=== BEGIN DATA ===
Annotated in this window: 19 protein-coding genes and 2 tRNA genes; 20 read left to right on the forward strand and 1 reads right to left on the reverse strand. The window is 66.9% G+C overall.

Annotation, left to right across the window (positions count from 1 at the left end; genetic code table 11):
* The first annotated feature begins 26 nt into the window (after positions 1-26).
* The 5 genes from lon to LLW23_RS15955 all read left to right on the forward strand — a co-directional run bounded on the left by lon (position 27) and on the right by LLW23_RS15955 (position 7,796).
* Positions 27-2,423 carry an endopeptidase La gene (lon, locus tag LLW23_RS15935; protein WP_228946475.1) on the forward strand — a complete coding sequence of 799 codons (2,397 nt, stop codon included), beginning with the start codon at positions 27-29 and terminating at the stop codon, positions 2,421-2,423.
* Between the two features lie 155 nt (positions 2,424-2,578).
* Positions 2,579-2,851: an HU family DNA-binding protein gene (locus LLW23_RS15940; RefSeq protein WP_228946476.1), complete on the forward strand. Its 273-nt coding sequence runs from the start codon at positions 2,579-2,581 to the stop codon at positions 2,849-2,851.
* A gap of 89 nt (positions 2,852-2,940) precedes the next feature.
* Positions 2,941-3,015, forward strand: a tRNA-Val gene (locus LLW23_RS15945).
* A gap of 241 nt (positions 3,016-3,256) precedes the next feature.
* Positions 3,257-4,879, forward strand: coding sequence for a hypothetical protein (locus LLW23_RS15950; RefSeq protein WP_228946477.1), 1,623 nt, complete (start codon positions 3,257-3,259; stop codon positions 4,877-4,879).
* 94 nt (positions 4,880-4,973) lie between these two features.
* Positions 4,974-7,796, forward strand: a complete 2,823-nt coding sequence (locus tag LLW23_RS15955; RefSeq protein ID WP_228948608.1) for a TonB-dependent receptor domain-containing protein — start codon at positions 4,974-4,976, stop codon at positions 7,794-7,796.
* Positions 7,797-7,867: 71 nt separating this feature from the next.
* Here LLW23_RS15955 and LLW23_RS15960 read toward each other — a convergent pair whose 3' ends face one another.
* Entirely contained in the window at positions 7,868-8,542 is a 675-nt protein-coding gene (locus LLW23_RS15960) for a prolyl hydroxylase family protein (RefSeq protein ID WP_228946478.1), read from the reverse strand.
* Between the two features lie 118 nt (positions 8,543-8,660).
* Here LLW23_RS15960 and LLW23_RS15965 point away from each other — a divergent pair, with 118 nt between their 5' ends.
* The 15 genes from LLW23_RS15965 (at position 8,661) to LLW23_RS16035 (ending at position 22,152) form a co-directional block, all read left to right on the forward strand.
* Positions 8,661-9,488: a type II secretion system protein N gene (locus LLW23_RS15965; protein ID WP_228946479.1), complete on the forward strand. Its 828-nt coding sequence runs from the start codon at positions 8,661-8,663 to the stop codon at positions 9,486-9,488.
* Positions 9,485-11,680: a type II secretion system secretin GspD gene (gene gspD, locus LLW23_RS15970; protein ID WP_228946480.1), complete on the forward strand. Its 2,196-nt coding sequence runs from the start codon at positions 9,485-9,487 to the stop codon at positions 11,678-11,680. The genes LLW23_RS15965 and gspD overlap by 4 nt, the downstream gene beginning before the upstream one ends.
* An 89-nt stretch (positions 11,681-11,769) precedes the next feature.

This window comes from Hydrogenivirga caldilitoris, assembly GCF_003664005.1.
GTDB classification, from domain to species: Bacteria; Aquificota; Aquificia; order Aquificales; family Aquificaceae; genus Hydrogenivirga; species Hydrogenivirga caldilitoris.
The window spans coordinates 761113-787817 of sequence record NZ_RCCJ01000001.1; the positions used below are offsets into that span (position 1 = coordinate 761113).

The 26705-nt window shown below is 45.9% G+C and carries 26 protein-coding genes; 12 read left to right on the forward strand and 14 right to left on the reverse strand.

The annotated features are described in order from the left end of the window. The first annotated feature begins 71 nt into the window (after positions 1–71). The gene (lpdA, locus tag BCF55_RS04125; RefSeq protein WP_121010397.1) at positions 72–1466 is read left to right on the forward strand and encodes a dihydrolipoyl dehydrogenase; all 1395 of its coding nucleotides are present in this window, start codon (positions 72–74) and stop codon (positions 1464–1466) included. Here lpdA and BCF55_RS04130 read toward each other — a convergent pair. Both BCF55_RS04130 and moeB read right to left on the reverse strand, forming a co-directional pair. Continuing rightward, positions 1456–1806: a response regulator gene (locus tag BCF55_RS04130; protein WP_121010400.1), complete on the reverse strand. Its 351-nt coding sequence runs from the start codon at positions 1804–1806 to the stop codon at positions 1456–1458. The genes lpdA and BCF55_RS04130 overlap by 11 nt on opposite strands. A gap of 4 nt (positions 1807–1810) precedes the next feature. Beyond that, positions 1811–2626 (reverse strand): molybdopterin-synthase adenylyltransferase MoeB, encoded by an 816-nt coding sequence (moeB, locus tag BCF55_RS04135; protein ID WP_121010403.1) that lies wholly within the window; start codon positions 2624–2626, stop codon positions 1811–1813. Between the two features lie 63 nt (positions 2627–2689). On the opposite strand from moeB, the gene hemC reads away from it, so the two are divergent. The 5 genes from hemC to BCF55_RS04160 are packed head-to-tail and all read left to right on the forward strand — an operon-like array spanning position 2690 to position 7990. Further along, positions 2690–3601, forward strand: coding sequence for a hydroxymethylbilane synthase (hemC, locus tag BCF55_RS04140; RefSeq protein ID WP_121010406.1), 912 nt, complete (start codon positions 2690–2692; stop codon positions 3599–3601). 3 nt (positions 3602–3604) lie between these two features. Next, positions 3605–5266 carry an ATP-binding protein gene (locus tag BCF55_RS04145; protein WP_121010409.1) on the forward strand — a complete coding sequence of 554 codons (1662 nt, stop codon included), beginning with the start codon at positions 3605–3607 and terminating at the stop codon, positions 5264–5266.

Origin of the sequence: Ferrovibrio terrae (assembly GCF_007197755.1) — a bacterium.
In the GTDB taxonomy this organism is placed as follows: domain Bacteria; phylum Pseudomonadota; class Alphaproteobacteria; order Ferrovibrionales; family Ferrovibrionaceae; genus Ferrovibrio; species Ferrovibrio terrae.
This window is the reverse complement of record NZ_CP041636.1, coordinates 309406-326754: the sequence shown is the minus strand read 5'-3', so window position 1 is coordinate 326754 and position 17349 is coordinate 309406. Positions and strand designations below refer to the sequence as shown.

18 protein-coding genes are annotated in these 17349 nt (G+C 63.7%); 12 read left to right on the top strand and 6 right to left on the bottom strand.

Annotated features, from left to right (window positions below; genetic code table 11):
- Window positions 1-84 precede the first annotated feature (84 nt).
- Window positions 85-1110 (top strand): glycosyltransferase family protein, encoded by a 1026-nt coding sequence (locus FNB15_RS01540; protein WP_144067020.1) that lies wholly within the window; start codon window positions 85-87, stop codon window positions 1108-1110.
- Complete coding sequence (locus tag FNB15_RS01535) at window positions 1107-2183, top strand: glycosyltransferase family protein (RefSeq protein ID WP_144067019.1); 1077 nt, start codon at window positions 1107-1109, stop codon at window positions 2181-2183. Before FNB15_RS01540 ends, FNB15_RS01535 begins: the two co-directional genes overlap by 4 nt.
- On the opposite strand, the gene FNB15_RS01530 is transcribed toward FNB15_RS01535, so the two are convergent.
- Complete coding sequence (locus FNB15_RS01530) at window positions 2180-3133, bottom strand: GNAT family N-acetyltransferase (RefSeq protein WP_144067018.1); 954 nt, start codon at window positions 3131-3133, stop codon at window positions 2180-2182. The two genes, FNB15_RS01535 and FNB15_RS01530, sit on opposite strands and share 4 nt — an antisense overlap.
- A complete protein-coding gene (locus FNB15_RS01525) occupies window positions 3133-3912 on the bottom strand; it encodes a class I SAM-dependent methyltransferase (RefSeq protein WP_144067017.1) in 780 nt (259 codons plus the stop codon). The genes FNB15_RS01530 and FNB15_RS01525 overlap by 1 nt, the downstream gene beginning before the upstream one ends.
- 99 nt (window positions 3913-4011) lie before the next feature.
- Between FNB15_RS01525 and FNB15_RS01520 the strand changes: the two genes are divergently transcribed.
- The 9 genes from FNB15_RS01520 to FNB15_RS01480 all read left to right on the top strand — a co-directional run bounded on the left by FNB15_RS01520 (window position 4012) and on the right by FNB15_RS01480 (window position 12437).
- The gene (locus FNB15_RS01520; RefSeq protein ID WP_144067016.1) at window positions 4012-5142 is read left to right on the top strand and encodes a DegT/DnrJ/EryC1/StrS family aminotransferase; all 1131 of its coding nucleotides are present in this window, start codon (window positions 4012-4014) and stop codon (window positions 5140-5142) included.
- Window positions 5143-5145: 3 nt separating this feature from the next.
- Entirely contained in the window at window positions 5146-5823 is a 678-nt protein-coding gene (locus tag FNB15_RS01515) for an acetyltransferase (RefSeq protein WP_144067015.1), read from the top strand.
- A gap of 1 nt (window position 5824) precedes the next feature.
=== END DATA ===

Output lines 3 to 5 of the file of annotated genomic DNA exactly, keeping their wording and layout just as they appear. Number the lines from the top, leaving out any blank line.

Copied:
* The first annotated feature begins 26 nt into the window (after positions 1-26).
* The 5 genes from lon to LLW23_RS15955 all read left to right on the forward strand — a co-directional run bounded on the left by lon (position 27) and on the right by LLW23_RS15955 (position 7,796).
* Positions 27-2,423 carry an endopeptidase La gene (lon, locus tag LLW23_RS15935; protein WP_228946475.1) on the forward strand — a complete coding sequence of 799 codons (2,397 nt, stop codon included), beginning with the start codon at positions 27-29 and terminating at the stop codon, positions 2,421-2,423.